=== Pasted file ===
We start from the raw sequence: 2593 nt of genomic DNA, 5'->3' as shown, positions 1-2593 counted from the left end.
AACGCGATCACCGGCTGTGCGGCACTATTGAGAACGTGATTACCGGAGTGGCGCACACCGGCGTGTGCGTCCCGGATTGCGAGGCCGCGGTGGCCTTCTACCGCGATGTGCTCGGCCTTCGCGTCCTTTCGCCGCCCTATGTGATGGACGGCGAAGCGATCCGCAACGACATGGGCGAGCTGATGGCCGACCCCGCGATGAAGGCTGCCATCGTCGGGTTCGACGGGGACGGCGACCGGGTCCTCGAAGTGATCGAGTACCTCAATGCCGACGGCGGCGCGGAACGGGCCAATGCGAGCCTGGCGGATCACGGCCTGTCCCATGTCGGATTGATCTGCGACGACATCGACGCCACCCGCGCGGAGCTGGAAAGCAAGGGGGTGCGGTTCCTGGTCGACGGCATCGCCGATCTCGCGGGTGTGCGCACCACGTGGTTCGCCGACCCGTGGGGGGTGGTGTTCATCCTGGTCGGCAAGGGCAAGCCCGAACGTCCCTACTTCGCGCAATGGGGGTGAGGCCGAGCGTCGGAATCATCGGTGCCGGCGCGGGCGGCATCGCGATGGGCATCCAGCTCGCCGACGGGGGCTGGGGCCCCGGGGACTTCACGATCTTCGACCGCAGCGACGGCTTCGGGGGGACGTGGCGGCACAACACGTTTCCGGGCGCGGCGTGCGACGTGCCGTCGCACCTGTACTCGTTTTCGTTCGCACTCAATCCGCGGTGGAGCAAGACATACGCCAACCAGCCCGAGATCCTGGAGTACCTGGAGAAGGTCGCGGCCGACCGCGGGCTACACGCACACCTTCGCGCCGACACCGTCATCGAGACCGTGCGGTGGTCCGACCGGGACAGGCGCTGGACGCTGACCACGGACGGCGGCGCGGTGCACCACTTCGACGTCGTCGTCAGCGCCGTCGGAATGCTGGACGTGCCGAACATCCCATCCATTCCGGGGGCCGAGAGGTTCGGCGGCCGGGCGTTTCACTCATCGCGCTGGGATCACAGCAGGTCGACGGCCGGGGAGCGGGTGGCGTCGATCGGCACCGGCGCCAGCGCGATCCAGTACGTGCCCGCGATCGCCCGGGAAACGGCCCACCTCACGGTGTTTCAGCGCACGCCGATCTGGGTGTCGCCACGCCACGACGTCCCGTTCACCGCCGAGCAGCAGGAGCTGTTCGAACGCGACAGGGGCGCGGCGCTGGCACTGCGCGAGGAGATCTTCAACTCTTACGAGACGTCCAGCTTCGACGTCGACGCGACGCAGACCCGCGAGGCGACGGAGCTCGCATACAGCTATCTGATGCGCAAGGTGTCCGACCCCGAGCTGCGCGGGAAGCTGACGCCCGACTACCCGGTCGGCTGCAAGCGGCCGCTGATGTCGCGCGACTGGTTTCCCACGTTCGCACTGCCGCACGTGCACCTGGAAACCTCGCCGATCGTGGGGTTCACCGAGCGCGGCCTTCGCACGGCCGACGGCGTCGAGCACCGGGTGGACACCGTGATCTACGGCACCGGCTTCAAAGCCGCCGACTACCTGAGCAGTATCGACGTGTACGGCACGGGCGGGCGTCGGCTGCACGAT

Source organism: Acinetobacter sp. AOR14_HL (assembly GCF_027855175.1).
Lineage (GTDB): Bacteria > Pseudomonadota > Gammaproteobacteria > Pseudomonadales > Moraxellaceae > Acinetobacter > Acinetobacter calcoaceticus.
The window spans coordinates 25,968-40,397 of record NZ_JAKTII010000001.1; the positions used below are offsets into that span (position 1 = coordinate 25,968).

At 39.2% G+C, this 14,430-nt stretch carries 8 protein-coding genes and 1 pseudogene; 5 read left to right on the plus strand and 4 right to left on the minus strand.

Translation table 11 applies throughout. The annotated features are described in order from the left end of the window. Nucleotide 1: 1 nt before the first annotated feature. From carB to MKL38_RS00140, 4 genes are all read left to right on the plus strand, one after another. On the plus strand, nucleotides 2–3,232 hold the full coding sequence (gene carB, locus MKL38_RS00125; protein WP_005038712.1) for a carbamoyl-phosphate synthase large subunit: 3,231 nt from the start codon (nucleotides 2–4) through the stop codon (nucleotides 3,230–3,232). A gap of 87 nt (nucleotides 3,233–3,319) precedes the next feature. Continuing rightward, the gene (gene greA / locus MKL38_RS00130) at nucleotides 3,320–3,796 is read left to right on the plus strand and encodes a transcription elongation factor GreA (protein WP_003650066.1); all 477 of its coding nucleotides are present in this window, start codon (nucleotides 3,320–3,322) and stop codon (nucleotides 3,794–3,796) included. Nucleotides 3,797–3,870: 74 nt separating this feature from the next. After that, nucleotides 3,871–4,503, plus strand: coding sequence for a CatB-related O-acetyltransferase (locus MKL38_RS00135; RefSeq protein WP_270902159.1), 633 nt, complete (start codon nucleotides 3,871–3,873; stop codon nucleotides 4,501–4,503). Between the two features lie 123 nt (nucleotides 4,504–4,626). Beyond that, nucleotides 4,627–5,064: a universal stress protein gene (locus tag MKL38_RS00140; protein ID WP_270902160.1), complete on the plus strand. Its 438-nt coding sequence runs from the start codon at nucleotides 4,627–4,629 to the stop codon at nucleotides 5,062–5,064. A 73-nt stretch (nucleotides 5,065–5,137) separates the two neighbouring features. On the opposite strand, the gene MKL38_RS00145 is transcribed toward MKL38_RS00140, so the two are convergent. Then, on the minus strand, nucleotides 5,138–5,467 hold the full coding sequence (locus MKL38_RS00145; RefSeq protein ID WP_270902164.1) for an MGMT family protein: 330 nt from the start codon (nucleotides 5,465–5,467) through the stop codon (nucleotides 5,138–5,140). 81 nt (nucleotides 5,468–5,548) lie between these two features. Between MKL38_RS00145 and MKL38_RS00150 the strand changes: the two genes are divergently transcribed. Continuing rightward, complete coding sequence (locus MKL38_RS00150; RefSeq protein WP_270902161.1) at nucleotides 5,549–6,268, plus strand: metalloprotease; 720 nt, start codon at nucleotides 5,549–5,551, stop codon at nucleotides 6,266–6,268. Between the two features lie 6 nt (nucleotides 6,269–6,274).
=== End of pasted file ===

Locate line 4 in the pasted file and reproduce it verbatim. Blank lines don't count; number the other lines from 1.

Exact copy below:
Lineage (GTDB): Bacteria > Pseudomonadota > Gammaproteobacteria > Pseudomonadales > Moraxellaceae > Acinetobacter > Acinetobacter calcoaceticus.